May you travel in an awakened way, May you journey in an awakened way,
Gathered wisely into your inner ground; Gathered wisely into your inner ground;
That you may not waste the invitations That you may not waste the invitations
Which wait along the way to transform you. Which wait along the way to transform you.
May you travel safely, arrive refreshed, May you travel inspired, filled with grace,
And live your time away to its fullest; And live your time awake to its fullest;
Return home more enriched, and free Return to each breath more alive, and free
To balance the gift of days which call you. To express the gifts which lie within you.
I have suggested that going forth by going within can provide a road map for connecting spirituality with service and justice. But I have only given you a small teaser of an introduction. Your leaders will introduce you to some other contemplative practices during your trip. Should you wish to learn more in order deepen a mindfulness or contemplative practice, I offer you the following resources.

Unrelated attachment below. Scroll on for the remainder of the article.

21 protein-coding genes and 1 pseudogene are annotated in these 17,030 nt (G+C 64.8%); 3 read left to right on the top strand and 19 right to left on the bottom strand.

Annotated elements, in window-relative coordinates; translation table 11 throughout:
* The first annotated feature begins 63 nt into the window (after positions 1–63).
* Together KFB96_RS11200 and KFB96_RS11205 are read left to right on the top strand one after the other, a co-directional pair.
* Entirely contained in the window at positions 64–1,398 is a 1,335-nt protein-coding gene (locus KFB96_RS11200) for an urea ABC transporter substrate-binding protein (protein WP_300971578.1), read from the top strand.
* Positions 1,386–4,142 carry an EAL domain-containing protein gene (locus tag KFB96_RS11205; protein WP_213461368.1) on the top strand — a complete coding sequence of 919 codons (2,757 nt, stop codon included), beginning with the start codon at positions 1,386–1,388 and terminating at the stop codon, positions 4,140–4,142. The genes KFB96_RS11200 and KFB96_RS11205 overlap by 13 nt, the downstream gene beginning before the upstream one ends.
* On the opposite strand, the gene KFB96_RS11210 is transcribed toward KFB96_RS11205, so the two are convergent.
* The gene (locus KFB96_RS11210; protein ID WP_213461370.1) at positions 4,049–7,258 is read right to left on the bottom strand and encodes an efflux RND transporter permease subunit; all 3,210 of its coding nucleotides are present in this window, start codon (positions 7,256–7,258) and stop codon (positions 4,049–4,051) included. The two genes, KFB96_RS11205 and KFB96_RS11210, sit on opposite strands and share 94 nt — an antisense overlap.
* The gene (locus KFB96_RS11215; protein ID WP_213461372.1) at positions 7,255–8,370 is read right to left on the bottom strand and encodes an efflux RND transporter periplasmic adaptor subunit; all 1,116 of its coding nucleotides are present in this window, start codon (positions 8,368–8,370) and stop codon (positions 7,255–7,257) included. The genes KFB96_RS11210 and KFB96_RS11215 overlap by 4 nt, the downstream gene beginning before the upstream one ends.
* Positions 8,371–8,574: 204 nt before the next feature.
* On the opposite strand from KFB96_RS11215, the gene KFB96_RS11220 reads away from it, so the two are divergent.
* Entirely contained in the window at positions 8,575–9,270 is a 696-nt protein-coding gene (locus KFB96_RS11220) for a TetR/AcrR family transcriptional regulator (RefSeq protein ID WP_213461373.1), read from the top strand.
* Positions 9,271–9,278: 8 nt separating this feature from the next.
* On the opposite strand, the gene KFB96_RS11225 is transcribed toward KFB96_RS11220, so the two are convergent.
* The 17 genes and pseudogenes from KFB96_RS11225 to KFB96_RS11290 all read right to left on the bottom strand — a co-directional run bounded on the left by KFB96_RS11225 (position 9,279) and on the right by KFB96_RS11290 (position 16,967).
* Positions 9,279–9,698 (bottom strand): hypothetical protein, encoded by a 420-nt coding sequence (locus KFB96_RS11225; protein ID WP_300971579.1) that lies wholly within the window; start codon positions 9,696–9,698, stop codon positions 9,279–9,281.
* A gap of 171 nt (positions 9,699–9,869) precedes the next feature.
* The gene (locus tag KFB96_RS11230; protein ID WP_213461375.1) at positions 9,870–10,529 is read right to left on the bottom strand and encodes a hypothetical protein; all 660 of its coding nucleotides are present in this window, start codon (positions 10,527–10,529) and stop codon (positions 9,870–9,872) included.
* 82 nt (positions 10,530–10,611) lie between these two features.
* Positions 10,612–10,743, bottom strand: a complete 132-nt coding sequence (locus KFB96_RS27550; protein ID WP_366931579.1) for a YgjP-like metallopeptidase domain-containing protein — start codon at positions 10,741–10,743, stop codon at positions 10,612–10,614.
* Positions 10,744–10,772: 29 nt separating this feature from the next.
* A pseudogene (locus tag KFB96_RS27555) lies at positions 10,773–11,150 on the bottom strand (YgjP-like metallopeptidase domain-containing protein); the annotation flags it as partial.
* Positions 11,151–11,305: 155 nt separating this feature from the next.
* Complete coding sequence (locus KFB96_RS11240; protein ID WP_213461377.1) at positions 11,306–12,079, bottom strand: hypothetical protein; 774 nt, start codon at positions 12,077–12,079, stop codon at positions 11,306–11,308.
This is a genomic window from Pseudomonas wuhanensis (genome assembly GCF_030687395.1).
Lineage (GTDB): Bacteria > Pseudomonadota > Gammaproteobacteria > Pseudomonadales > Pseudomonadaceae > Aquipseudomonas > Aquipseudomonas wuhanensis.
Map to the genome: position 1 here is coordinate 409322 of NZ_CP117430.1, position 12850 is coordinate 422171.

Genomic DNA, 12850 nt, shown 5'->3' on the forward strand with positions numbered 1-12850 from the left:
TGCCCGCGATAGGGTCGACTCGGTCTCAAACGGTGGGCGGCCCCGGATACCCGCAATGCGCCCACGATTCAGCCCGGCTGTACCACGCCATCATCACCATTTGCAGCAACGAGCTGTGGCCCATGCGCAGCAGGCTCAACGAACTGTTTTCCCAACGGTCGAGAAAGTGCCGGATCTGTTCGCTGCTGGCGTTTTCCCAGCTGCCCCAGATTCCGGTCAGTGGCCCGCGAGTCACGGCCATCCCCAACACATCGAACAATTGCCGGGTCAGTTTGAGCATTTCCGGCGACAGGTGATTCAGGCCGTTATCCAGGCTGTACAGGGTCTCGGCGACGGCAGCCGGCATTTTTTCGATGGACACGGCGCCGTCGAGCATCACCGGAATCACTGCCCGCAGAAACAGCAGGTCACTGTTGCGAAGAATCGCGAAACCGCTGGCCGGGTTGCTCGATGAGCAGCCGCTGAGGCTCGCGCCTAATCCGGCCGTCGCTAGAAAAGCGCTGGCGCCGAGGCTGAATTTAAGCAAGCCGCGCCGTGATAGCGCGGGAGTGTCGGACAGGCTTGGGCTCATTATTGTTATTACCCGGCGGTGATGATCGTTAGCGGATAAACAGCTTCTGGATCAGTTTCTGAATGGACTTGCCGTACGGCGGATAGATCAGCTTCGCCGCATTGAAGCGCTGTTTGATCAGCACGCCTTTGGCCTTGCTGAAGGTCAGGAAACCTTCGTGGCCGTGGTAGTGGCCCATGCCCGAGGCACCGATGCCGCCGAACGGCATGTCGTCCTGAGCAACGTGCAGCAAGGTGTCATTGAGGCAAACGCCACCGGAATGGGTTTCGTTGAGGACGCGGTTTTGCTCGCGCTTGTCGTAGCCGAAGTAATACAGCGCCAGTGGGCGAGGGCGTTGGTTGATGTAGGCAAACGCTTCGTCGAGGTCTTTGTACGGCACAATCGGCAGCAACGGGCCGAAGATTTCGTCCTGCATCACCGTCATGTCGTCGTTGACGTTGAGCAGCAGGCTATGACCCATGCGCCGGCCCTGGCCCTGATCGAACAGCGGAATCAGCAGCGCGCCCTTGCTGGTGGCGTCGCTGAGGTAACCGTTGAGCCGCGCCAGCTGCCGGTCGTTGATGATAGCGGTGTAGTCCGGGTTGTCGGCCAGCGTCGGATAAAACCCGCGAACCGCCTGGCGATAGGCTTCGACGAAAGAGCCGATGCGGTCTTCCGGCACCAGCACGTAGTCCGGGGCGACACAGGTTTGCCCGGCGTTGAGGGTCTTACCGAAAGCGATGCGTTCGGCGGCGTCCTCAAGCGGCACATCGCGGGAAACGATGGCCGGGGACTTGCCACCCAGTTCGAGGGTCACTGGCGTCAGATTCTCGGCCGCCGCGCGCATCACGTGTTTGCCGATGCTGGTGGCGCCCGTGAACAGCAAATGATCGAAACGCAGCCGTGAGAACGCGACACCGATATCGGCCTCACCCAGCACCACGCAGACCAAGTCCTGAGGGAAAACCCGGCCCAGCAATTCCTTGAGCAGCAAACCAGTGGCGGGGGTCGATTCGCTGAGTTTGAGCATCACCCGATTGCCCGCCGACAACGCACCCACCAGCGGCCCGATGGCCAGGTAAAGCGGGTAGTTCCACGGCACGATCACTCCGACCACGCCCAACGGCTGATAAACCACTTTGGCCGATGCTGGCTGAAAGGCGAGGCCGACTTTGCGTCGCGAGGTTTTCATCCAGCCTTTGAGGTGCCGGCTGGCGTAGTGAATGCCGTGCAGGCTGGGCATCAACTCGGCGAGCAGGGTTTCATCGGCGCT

[Resources from the Project for Mindfulness & Contemplation.]
What I have offered you today is a suggestion that your spirituality will provide you with a road map for remaining in that discomforting joy that you will experience on your VISION trip, for providing you a ground and a center from which to remain in service to others and seeking greater justice. I invite you take what you liked, and leave the rest. In the best of conditions, it is my hope that these simple spiritual practices may be for you what Galadriel’s gift of the light of Earendil was to Frodo. When you are confronted by fears or temptations that loom as large as the spider Shelob, perhaps you will find in the light of your next breath the courage to continue going forth by going within…
Thank you and God bless you on your journey.